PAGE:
In the past, callers were forced to stay on hold, but today that is no longer the case because there are many other ways to get in contact with someone. Callers can fill out web forms, text, or even try calling the intended party directly on their mobile phone. We know that dealers want to keep conversations going through the proper channels and that’s why we put a big importance on these 11% of calls. It’s all about the transfer process.
#3 - Agent Not Available
At this point in the tournament of your dealership’s calls, the call hasn’t been missed and it has been successfully transferred. We’re off to a strong start!
Once the transfer process is complete, then comes the hard part. The next step is to determine whether or not there is an agent there to actually take the phone call. The fail point of an agent not being available is an issue 26% of the time. Oftentimes, a caller is just told “We’re sorry, no one is available,” but more often than not, these calls are “cold” transfers (sent to an agent without notification to agent, caller, or knowledge if they are available) that end up at a voicemail.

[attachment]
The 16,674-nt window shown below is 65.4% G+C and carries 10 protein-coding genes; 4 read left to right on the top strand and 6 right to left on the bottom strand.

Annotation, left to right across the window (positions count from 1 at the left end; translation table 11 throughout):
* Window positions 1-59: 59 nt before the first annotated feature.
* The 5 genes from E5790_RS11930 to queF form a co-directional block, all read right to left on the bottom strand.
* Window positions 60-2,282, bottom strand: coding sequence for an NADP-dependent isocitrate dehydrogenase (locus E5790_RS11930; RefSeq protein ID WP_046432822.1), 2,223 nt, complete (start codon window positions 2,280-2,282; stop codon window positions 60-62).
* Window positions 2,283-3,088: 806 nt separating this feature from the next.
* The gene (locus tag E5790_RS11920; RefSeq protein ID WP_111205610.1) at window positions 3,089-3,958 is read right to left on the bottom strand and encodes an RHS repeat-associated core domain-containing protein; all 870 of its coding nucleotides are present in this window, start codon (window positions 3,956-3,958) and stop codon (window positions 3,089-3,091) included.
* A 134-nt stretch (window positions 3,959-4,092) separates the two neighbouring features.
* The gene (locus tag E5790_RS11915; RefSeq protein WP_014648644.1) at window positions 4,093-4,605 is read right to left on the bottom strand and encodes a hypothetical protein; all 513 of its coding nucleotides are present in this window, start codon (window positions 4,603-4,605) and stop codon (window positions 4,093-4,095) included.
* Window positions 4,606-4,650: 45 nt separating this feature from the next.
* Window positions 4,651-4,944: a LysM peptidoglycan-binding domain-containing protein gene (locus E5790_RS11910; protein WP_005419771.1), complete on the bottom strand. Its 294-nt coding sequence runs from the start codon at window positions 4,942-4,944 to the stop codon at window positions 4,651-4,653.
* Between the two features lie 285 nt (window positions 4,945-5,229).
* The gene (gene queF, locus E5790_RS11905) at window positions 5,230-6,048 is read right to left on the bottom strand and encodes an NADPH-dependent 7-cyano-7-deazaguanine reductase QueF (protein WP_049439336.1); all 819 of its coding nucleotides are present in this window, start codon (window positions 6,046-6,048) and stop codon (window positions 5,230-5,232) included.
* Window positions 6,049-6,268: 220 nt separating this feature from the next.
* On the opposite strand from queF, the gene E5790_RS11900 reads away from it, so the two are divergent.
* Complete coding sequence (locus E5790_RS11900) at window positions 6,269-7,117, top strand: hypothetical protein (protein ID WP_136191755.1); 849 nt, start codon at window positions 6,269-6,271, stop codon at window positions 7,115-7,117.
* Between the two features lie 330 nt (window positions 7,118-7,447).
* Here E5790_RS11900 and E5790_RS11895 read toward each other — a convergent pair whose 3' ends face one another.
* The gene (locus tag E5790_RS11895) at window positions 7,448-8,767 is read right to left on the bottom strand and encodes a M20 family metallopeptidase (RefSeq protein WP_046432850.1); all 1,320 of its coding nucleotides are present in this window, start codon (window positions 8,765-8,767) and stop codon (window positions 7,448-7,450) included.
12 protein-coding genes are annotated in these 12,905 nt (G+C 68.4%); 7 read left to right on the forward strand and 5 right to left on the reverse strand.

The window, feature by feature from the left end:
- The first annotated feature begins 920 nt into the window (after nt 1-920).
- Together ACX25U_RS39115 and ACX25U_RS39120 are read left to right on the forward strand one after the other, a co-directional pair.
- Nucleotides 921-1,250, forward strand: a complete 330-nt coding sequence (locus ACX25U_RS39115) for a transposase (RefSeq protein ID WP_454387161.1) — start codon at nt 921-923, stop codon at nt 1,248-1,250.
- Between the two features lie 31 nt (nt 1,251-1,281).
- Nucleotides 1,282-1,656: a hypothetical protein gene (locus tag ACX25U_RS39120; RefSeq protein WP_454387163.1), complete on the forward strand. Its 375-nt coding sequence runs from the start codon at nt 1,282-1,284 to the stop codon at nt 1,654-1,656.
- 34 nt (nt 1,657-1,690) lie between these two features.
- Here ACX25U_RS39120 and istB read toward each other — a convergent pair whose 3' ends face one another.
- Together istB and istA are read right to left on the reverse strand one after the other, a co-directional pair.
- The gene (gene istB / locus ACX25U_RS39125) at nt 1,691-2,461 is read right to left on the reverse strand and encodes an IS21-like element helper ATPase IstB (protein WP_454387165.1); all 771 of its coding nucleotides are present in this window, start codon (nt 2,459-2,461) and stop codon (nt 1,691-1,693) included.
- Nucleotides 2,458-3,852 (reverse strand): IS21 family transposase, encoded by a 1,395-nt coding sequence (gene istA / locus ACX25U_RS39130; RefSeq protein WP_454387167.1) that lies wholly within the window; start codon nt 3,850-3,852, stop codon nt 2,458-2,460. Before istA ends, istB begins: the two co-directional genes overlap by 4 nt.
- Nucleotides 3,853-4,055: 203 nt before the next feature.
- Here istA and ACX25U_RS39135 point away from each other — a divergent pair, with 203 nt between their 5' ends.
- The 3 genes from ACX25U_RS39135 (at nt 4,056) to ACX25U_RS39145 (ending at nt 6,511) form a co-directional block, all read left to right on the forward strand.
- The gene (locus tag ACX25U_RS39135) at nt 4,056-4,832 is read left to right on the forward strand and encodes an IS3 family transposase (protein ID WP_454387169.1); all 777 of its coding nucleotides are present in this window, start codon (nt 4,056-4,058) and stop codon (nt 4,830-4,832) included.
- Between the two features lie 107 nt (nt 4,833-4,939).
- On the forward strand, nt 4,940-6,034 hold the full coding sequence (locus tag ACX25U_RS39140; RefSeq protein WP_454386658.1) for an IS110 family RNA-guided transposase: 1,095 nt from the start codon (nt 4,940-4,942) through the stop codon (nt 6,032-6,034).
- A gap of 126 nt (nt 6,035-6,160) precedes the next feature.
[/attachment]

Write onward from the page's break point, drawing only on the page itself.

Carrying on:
A lot of the time, voicemail boxes are set up in a very general fashion, half of callers leaving a message and half not. If you take a step back, dealerships really want to not only focus on the transfer process itself, but also on the nature of the caller’s request.
When someone calls and asks for John, it implies that this caller has had a previous interaction with John. If the caller asks for a specific vehicle by name that they saw on your website, that caller most likely has no relationship with the dealership. So, if we just simply cold transfer this individual to a voicemail we could lose that lead altogether. All leads are important, but this lead should definitely be carefully logged, it should be warm transferred (the customer is warned that they are going to be transferred to (Name) and the receptionist confirms with the agent that they are able to take the call), and we should aim to answer the questions of this caller with the person still on the phone if possible. If we don’t do these things, this caller could eliminate you.
#4 - Agent Unable to Answer Questions